The Senate’s defense appropriation bill, S. 1867: National Defense Authorization Act for Fiscal Year 2012, contains several controversial sections that have a whole bunch of people up in arms.
In an op-ed in the Huffington Post, Tom Parker the Policy Director for Terrorism, Counterterrorism and Human Rights at Amnesty International, USA, pointed out some of the alarmingly vague language in Section 1031 of the bill.
He wrote, “Section 1031 of the bill extends the Congressional Authorization for the Use of Military Force (AUMF) passed after the September 11th attacks to encompass any individual who has “substantially supported” Al Qaeda, the Taliban, or “associated forces.”
Well, and as Parker points out, there phrases like “substantially supported” and “associated forces” are incredibly vague. What do they mean exactly?
He wrote, “The phrase ‘associated forces’ is so flexible that it can be used to encompass almost any militant Islamic group in existence from Indonesia to Nigeria. It might include political parties who share some of the militants’ aims but not their methods — like the Hizb ut Tahrir movement active in Western Europe and Australia.”
And as for the phrase “substantially supported” he wrote, “In the past the Department of Defense has described both writing an opinion piece for the Guardian, a globally respected British newspaper, and detainee suicide as terrorist acts. To date, this bar has not been set high.”
So, one can stand to reason that if this bill is approved, in its present form, whom is considered a terrorist and what is considered terrorism may be substantially broadened to include individuals on the periphery of wrongdoing. In other words, the U.S. government can use military force against people who may only be tangential linked to terrorist activity. And again, what constitutes “terrorism” or “substantial support” for terrorism is loosely defined.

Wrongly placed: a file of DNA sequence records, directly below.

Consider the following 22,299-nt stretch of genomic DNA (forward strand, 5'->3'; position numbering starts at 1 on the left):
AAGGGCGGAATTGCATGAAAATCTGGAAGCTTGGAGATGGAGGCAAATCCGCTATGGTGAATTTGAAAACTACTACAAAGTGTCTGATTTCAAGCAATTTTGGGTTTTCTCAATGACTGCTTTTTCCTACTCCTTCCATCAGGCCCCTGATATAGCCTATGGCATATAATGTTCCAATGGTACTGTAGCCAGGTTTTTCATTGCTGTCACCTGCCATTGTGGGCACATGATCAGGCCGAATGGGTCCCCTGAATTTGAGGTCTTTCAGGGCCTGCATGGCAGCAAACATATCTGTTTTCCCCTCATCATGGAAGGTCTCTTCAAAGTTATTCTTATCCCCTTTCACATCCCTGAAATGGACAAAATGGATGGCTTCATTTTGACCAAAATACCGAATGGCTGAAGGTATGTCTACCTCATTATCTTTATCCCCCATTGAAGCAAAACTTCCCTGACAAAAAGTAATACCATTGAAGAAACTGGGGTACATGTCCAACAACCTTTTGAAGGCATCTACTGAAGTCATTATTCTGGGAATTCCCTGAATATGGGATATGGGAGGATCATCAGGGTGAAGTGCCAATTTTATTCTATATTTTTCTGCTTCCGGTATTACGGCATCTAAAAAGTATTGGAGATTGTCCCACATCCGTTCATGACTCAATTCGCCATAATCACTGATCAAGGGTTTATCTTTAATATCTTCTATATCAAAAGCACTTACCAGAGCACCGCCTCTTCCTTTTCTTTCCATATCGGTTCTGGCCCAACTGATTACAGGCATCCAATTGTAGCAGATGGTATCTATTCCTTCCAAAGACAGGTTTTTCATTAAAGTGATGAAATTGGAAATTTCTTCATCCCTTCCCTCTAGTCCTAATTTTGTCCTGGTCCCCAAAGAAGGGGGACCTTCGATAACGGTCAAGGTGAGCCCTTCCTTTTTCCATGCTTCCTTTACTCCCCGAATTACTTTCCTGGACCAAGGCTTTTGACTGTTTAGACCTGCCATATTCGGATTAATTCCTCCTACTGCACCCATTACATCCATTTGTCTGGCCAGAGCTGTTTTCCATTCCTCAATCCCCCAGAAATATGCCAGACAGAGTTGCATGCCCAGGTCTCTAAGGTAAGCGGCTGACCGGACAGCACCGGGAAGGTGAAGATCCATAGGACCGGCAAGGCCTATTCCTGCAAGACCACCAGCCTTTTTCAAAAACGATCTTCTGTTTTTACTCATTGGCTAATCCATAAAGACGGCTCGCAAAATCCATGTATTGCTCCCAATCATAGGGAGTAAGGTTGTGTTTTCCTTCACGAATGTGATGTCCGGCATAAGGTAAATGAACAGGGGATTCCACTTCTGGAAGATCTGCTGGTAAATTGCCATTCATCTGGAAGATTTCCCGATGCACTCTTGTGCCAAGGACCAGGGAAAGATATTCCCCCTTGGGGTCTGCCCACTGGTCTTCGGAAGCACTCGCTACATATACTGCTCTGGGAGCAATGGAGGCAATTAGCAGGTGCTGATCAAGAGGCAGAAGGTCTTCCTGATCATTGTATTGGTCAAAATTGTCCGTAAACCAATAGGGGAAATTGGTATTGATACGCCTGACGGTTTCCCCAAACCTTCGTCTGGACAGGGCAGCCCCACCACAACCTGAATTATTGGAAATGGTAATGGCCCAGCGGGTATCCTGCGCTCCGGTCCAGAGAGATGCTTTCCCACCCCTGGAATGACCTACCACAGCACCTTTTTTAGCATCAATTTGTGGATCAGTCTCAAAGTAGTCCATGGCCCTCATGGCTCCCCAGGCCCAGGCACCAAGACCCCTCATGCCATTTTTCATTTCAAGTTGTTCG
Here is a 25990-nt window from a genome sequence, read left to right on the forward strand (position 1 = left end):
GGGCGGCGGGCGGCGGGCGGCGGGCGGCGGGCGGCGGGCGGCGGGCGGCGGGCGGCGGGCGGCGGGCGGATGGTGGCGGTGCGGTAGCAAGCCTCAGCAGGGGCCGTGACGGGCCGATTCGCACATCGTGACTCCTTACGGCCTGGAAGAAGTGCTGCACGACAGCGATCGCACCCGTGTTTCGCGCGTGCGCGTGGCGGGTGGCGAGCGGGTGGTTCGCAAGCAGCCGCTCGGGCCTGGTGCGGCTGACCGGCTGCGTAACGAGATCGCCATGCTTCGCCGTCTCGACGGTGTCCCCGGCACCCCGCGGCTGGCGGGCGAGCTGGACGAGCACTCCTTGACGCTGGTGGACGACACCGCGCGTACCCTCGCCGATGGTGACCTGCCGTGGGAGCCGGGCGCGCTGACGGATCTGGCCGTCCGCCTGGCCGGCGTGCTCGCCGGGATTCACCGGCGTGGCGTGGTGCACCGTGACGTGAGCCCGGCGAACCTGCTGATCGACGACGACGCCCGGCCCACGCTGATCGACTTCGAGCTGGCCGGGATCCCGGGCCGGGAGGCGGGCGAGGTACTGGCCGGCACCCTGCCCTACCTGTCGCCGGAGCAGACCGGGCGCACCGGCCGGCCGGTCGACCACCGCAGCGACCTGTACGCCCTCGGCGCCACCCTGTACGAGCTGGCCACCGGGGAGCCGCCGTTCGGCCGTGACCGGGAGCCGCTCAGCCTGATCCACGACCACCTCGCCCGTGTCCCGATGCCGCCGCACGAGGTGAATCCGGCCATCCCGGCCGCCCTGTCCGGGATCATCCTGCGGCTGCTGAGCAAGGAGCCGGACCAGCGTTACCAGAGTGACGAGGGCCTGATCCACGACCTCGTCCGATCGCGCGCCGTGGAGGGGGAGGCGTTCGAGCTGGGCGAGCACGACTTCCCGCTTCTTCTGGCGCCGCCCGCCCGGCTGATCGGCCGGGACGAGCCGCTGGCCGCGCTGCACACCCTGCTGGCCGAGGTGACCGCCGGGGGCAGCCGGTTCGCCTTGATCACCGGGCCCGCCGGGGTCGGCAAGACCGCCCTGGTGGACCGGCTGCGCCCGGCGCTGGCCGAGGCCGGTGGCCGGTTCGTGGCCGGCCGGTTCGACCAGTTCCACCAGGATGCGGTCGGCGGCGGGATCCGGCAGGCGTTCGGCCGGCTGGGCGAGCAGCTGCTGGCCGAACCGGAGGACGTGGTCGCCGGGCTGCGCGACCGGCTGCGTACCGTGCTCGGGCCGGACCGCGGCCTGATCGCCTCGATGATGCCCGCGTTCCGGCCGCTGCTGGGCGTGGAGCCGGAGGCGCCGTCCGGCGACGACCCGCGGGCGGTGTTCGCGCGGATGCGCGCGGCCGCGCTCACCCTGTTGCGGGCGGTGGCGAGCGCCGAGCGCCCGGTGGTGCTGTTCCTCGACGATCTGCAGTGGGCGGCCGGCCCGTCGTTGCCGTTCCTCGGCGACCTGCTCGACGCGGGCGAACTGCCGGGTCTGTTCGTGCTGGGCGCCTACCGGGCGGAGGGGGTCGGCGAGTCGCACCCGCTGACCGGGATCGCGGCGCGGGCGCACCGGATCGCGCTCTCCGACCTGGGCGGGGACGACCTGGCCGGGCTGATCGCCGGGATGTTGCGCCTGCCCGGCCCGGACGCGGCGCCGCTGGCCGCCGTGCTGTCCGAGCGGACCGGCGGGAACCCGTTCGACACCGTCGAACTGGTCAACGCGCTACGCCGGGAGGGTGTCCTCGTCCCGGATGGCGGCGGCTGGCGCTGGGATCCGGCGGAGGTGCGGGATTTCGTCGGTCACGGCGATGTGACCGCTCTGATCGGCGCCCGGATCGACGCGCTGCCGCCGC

For example, is occupied Wall Street a form of domestic terrorism? What about a Tea Party Demonstration? While these examples are a pretty liberal extrapolation of the language in the bill, one can see how there is room for gross misinterpretation if a corrupt administration is in power.
Another troubling aspect of the bill is, as Parker noted, Section 1033. He wrote, “Even if an individual is exonerated of any wrongdoing, Section 1033 of the bill requires that they continue to be held in Gitmo if there is a confirmed case of detainee recidivism in that individual’s country of origin.”
Parker added, “Imagine if your personal freedom depended on the lawful behavior of every single one of your fellow 350 million U.S. citizens — we’d all be in jail.”
While we must continue to root out terrorism across the globe, we must do so in a way that doesn’t infringe on the civil liberties and basic human rights of innocent people. Judging by the language in S. 1867, the stage is set for the abuse and maltreatment of innocents.
It was Thomas Paine who once said, “He that would make his own liberty secure must guard even his enemy from oppression; for if he violates this duty he establishes a precedent that will reach to himself.” The Senate would be wise to reflect on this before they pass S. 1867. As in the end, what goes around comes around.